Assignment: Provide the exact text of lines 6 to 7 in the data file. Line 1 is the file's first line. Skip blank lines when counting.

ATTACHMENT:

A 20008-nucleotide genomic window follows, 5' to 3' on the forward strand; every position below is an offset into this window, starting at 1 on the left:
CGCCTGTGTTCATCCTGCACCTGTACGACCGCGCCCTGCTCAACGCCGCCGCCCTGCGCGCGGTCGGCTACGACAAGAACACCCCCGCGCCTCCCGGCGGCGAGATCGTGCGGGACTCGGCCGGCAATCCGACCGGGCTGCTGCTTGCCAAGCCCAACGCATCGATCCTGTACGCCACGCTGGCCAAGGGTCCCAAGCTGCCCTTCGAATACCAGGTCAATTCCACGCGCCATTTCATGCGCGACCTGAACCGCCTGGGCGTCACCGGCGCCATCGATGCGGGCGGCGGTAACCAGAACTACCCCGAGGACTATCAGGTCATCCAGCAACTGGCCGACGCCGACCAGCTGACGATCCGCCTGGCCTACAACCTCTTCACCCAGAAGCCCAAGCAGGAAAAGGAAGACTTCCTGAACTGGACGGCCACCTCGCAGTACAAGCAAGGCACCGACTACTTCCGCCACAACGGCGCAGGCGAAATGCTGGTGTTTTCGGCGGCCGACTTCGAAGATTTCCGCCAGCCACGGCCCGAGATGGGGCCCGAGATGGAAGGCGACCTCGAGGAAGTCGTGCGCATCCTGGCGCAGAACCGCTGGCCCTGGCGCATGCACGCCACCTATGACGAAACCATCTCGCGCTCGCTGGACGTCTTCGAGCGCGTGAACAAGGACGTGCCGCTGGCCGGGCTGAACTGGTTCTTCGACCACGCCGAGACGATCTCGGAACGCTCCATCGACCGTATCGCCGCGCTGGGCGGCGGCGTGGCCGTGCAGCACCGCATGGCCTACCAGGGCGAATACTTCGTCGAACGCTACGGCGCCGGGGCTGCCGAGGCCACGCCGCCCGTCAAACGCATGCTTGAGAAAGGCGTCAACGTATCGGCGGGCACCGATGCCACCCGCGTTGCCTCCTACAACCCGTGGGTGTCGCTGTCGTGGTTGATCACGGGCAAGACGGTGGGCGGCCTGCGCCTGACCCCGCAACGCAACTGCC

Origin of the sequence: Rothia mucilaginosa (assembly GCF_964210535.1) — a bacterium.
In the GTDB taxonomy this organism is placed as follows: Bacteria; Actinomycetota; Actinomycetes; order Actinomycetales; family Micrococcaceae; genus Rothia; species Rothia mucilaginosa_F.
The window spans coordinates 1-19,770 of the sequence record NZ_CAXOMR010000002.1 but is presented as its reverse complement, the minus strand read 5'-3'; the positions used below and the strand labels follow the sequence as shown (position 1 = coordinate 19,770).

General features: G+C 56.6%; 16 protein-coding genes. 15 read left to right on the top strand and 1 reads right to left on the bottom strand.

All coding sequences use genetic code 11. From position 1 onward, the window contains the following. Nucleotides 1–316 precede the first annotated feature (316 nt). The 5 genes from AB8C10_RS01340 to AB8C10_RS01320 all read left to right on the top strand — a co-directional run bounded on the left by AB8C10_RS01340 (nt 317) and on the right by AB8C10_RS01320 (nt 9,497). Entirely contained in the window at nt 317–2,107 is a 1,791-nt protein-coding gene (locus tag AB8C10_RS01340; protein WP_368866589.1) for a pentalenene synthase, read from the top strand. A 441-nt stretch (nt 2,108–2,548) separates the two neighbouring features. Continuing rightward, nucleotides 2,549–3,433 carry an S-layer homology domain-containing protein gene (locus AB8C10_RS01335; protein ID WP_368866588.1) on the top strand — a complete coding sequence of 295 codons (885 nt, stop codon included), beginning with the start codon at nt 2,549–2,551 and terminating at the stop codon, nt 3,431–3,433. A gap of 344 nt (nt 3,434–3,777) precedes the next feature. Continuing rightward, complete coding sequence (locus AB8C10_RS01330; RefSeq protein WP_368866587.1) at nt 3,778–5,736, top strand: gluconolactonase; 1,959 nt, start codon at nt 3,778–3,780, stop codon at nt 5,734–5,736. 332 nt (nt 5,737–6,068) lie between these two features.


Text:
General features: G+C 56.6%; 16 protein-coding genes. 15 read left to right on the top strand and 1 reads right to left on the bottom strand.

All coding sequences use genetic code 11. From position 1 onward, the window contains the following. Nucleotides 1–316 precede the first annotated feature (316 nt). The 5 genes from AB8C10_RS01340 to AB8C10_RS01320 all read left to right on the top strand — a co-directional run bounded on the left by AB8C10_RS01340 (nt 317) and on the right by AB8C10_RS01320 (nt 9,497). Entirely contained in the window at nt 317–2,107 is a 1,791-nt protein-coding gene (locus tag AB8C10_RS01340; protein WP_368866589.1) for a pentalenene synthase, read from the top strand. A 441-nt stretch (nt 2,108–2,548) separates the two neighbouring features. Continuing rightward, nucleotides 2,549–3,433 carry an S-layer homology domain-containing protein gene (locus AB8C10_RS01335; protein ID WP_368866588.1) on the top strand — a complete coding sequence of 295 codons (885 nt, stop codon included), beginning with the start codon at nt 2,549–2,551 and terminating at the stop codon, nt 3,431–3,433. A gap of 344 nt (nt 3,434–3,777) precedes the next feature. Continuing rightward, complete coding sequence (locus AB8C10_RS01330; RefSeq protein WP_368866587.1) at nt 3,778–5,736, top strand: gluconolactonase; 1,959 nt, start codon at nt 3,778–3,780, stop codon at nt 5,734–5,736. 332 nt (nt 5,737–6,068) lie between these two features.